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Samuel Butler seven hundred and fifty numbered sets only have been printed for sale. Of these, numbers one to three hundred and seventy-five are reserved for the British Empire, and numbers three hundred and seventy-six to seven hundred and fifty are reserved for the United States of America.
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SAMUEL BUTLER. EDITED BY HENRY FESTING JONES AND A. T. BARTHOLOMEW. IN TWENTY VOLUMES.
VOLUME SIX: UNCONSCIOUS MEMORY
paper contains nothing which deserves the name either of experiment or discovery, and as it is, in fact, destitute of every species of merit, we should have allowed it to pass among the multitude of those articles which must always find their way into the collections of a society which is pledged to publish two or three volumes every year. ... We wish to raise our feeble voice against innovations, that can have no other effect than to check the progress of science, and renew all those wild phantoms of the imagination which Bacon and Newton put to flight from her temple.” - Opening Paragraph of a Review of Dr. Young's Bakerian Ledure. Edinburgh Review, January 1803, p. 450.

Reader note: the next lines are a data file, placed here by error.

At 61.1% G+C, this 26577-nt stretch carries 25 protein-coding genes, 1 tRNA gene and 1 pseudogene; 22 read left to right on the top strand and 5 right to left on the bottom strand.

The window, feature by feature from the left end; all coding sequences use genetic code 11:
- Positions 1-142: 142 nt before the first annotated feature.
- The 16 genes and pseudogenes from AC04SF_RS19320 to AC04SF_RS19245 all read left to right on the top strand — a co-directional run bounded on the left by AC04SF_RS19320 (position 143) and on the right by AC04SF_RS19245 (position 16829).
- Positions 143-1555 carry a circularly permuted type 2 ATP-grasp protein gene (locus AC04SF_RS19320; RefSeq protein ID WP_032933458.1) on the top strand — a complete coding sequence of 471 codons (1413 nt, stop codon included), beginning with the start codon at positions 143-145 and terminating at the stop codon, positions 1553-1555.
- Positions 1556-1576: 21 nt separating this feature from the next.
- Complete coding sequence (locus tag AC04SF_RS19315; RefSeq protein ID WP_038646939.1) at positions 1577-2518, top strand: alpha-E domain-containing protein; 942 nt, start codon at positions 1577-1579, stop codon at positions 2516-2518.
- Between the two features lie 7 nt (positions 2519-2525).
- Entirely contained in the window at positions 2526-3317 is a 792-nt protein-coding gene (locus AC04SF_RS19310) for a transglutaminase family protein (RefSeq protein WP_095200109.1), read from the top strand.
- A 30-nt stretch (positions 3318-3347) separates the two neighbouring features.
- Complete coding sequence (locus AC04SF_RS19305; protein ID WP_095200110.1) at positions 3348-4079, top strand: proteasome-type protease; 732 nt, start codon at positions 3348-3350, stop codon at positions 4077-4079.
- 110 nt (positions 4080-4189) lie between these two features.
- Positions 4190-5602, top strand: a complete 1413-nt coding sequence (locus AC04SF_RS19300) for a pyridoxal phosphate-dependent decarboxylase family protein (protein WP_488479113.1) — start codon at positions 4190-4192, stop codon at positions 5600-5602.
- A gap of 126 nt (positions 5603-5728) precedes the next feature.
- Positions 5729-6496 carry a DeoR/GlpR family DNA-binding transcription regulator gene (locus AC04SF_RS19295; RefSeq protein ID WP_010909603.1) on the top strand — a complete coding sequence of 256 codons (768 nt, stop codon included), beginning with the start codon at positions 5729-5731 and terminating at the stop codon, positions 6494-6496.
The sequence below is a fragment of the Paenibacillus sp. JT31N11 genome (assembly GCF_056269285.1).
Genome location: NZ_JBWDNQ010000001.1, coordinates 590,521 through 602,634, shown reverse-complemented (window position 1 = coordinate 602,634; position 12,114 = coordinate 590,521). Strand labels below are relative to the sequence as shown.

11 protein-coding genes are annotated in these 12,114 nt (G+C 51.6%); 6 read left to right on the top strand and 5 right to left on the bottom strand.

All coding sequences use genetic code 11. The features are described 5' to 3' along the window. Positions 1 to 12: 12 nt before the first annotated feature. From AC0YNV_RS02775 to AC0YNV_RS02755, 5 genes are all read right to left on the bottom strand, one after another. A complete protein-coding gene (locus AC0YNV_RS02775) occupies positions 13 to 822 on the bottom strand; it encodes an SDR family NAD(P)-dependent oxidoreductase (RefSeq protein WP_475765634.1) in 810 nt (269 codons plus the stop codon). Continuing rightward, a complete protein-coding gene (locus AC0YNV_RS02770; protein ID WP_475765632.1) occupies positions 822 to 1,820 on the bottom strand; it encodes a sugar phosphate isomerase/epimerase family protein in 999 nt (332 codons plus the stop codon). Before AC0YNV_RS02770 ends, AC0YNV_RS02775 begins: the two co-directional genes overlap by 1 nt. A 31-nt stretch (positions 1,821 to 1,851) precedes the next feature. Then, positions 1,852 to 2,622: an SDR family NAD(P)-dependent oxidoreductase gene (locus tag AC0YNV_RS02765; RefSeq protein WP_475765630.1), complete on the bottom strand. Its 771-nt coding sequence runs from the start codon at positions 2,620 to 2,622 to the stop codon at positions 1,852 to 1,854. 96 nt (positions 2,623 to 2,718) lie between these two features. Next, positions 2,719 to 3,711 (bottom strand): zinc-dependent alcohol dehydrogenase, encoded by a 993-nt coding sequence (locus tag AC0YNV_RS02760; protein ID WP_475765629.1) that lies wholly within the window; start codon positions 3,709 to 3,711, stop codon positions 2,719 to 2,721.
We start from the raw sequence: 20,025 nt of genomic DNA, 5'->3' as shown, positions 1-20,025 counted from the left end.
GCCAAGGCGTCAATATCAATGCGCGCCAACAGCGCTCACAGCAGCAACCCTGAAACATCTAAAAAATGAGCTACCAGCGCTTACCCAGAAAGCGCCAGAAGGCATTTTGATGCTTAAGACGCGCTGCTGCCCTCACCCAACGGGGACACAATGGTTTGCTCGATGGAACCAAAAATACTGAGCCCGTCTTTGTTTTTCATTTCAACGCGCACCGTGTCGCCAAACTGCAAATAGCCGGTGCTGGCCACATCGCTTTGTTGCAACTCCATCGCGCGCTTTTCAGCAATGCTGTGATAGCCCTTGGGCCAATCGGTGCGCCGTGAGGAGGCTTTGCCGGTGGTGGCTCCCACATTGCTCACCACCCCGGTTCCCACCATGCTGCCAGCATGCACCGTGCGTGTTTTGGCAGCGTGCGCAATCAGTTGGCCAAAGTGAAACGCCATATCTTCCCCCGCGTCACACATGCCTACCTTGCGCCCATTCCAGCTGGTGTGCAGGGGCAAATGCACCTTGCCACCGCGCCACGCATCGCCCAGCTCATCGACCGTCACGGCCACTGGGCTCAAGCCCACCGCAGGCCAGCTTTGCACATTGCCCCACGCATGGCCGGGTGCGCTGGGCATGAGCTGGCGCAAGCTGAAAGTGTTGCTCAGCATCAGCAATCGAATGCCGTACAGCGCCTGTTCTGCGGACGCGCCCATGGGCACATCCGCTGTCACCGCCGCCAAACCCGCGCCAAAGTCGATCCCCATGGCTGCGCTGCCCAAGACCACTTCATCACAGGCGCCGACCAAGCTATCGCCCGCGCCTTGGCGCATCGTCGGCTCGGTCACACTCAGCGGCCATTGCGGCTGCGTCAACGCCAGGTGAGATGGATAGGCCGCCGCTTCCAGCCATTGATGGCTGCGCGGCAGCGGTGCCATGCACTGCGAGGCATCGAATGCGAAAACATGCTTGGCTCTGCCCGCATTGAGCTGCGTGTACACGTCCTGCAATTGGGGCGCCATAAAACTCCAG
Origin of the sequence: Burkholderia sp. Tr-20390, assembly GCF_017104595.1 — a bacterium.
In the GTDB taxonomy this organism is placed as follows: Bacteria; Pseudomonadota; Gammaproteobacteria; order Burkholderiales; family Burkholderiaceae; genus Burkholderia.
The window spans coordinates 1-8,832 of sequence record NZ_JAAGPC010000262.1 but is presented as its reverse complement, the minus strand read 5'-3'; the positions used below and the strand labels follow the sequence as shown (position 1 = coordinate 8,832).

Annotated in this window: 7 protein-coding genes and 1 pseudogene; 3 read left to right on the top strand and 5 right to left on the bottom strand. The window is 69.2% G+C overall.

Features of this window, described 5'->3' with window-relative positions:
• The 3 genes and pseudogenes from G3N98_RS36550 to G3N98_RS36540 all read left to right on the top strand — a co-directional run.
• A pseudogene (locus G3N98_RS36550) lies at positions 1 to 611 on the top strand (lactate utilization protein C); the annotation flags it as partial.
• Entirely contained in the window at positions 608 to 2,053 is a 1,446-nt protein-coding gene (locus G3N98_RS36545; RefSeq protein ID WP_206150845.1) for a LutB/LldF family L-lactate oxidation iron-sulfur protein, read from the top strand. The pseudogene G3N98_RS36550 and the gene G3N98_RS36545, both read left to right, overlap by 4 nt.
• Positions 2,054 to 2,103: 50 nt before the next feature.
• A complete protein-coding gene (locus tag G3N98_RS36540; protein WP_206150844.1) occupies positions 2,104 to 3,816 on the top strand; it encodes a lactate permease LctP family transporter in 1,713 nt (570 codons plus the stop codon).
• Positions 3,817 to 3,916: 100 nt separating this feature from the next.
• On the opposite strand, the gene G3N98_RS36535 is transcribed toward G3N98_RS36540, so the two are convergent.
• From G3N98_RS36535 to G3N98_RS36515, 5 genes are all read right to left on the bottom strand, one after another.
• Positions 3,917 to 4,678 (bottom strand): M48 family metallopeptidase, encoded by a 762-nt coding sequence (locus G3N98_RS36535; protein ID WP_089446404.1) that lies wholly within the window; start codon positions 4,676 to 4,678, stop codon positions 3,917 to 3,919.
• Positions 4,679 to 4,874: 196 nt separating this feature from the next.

“Young's work was laid-before the Royal Society, and was made the 1801 Bakerian Lecture. But he was before his time. The second number of the Edinburgh Review contained an article levelled against him by Henry (afterwards Lord) Brougham, and this was so severe an attack that Young's ideas were absolutely quenched for fifteen years. Brougham was then only twenty-four years of age. Young's theory was reproduced in France by Fresnel. In our days it is the accepted theory, and is found to explain all the phenomena of light.”- Times Report of a Ledlure by Professor Tyndall on Light, 27th April 1880.